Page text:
Major League Baseball between World War II and the Korean War, 1945-1951
This unique and compelling study provides a comprehensive modern account of the history of Major League Baseball specifically, and Organized Baseball in general, from 1945 to 1951. It explores the ways major league owners transformed baseball into a commercial enterprise. 16 teams comprised the American and National Leagues in the immediate postwar period. At the same time, eight of these ball clubs changed ownership. These new owners viewed baseball as an investment and expected a high return.
The perception of Major League Baseball as an investment resulted in the integration of their player rosters being conducted at a snail’s pace. From the owners and administrators’ point of view, the integration of minority players reduced the value of the franchise. Brooklyn Dodgers President Branch Rickey and Cleveland Indians club owner Bill Veeck went against the status quo and signed minority players. Such players were instrumental in both franchises profiting on the field and at the gate. This book offers new insights into the plight of Major League Baseball in the immediate postwar era, and provides a convincing and highly readable account that will be welcomed alike by sport historians and general readers.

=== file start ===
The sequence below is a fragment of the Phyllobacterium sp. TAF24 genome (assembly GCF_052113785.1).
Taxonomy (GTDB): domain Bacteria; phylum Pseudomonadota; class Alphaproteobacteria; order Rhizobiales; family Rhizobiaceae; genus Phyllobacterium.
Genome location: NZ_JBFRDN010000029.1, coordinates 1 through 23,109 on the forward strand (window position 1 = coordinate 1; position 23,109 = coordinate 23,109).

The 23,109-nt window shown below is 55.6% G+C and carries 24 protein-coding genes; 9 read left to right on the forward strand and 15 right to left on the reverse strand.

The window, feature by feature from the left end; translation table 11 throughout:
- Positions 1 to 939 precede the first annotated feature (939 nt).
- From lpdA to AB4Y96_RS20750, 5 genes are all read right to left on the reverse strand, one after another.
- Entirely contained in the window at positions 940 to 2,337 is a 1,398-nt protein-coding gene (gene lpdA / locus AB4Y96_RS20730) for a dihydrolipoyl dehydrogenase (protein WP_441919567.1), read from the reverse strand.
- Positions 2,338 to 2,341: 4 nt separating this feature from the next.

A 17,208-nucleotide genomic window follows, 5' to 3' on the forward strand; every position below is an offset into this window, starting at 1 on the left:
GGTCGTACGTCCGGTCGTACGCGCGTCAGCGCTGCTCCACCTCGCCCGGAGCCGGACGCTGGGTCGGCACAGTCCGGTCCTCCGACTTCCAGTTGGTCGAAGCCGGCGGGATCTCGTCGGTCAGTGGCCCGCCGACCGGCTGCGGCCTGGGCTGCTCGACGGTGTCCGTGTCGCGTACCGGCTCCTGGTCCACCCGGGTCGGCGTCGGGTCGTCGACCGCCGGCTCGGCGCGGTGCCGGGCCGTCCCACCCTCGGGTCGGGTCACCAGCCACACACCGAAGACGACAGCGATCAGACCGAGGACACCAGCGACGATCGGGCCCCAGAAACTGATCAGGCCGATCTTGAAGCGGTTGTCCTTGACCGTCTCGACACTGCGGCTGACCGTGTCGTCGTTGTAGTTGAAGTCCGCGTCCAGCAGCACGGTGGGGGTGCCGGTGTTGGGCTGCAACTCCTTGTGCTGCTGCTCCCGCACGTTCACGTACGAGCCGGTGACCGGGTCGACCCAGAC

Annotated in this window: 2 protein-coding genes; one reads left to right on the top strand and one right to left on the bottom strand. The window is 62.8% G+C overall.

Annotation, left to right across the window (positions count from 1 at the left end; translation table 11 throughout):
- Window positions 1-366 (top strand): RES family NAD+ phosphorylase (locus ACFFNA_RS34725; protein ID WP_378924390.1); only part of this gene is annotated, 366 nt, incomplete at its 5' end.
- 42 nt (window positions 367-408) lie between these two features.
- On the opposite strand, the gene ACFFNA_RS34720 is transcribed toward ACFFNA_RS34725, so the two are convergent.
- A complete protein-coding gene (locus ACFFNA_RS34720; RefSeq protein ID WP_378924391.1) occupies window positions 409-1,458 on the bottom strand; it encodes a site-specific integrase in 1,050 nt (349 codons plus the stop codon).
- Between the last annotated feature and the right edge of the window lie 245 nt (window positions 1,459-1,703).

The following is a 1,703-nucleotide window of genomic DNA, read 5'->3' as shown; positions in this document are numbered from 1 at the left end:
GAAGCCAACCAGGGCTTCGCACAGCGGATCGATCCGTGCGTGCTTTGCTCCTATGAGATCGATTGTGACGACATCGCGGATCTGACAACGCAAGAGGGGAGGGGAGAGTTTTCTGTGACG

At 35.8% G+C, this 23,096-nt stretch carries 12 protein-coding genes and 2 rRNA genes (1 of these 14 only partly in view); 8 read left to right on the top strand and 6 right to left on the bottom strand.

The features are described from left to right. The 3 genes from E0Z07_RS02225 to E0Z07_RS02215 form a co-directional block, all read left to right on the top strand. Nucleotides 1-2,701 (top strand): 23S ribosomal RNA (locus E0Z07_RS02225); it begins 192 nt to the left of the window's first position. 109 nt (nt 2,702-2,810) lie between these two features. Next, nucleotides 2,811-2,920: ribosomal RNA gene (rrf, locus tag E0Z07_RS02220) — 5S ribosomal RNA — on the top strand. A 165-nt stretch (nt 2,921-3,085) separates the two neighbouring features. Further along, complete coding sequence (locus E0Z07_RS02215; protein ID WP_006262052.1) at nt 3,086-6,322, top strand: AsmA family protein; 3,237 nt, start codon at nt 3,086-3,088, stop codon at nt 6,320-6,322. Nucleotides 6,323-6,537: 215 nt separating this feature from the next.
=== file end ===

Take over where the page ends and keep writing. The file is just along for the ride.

Michael E. Lomax is a retired Professor of Sport History from the University of Iowa. He published two books and edited a collection of essays. His second book, Black Baseball Entrepreneurs: Negro National and Eastern Colored Leagues, 1902-1931, won a book award from the Society for American Baseball Research.
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